Golan and Enumerated Powers

by on September 6, 2007 · 10 comments

I think the Golan decision is a good thing from a policy perspective, given how hard the copyright cartel has worked to keep anything from ever falling into the public domain. However, I share Joe’s puzzlement about exactly how the First Amendment is relevant:

The Tenth Circuit remanded the case to the district court. Its instructions on remand are a little curious. It asks the district court to determine whether the URAA is a content-based or a content-neutral restriction on speech. I’m not sure why, for two reasons. First, whether a law is content-based or content-neutral ought to be a pure question of law; there aren’t any facts to find, so I’m not sure why the district court gets first crack. Second, I can’t imagine a way to find that any copyright law is content-neutral. If I stand on a soapbox in the middle of town and recite a certain poem that begins “Shall I compare thee to a summer’s day?,” the law does not punish me. If I stand on the same soapbox and recite — at the same volume, in the same tone of voice — a different poem that begins “Oh baby baby, how was I supposed to know?,” the law punishes me. That’s the very definition of a content-based restriction. We’ll see what the district court does.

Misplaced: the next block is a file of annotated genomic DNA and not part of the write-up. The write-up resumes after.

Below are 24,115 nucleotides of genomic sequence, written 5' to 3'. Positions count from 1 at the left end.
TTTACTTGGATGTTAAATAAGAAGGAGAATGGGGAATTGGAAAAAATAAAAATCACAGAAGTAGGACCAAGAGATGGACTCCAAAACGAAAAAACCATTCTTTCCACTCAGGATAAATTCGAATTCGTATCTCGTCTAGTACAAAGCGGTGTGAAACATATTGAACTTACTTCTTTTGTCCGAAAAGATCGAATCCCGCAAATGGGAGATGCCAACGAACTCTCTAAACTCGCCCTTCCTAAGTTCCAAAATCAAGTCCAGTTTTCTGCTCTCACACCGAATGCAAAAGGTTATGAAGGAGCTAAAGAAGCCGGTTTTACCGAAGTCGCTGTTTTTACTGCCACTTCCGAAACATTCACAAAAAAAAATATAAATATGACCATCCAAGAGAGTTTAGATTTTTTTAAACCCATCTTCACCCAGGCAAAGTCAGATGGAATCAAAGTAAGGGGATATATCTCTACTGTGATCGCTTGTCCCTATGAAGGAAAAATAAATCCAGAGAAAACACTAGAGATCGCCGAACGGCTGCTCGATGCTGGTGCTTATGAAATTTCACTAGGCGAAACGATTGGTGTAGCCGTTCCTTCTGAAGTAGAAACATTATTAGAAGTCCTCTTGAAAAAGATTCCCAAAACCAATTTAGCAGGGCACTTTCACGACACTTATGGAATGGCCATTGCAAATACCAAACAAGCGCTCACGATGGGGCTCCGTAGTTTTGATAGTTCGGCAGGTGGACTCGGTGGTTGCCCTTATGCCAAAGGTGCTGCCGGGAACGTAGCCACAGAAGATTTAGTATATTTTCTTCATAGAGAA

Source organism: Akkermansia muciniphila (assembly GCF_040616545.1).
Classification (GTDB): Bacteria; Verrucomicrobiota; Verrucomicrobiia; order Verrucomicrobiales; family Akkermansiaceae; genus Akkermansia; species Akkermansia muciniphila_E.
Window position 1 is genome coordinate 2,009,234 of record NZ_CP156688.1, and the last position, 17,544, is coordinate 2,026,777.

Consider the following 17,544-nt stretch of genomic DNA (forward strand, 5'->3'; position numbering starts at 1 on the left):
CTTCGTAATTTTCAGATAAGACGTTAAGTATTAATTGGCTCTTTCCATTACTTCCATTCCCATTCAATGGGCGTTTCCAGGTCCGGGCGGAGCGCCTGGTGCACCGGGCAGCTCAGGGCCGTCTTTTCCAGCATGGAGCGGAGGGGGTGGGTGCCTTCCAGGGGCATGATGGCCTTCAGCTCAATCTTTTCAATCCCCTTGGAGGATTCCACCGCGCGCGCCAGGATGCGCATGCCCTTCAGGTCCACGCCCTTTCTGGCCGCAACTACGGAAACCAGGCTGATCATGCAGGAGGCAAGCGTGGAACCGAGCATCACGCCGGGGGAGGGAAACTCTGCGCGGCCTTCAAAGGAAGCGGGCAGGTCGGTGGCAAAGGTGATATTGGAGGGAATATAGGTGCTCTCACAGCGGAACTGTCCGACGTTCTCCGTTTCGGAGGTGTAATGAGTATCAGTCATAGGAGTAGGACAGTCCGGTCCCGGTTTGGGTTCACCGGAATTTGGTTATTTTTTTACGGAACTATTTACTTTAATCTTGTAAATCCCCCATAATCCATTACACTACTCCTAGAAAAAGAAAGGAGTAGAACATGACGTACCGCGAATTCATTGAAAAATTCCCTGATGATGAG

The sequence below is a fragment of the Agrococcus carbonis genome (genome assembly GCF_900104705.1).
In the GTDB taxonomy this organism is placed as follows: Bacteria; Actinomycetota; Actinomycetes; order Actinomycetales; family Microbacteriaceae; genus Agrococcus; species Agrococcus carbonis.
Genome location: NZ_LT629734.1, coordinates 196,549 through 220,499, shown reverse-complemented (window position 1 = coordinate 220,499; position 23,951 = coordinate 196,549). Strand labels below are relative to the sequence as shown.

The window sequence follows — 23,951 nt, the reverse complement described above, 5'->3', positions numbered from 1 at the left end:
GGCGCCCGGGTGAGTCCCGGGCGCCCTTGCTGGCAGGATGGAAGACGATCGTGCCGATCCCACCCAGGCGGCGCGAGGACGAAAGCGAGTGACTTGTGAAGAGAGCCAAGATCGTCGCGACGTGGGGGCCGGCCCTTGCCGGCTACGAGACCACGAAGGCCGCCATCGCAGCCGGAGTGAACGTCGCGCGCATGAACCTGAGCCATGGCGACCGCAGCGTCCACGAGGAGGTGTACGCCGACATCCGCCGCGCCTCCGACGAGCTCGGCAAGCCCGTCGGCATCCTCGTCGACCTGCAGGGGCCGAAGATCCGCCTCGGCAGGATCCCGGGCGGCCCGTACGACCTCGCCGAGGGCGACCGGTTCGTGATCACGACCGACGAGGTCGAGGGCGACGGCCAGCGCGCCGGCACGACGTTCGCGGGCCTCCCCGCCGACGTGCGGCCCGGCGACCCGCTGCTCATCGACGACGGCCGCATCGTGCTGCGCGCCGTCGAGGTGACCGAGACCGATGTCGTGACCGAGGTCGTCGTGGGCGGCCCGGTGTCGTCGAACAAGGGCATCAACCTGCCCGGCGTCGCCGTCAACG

It seems to me that if the courts find a particular grant of copyright exceeds Congress’s power under the Progress Clause, that, in and of itself, should be sufficient to declare the law in question unconstitutional. Otherwise, why would the framers have gone to the trouble of specifying the precise limits of Congress’s powers to grant patents and copyrights?

Perhaps the legal theory here is that Congress has the power to do whatever it likes unless it runs afoul of a right enumerated in the Bill of Rights, but that, if a Congressional action falls within the scope of the Progress Clause, then it’s constitutional even if it runs afoul of the Bill of Rights. That seems bass-ackwards to me, but of course, I was equally perplexed when the Supreme Court decided that growing pot in your backyard for personal use is “interstate commerce.”

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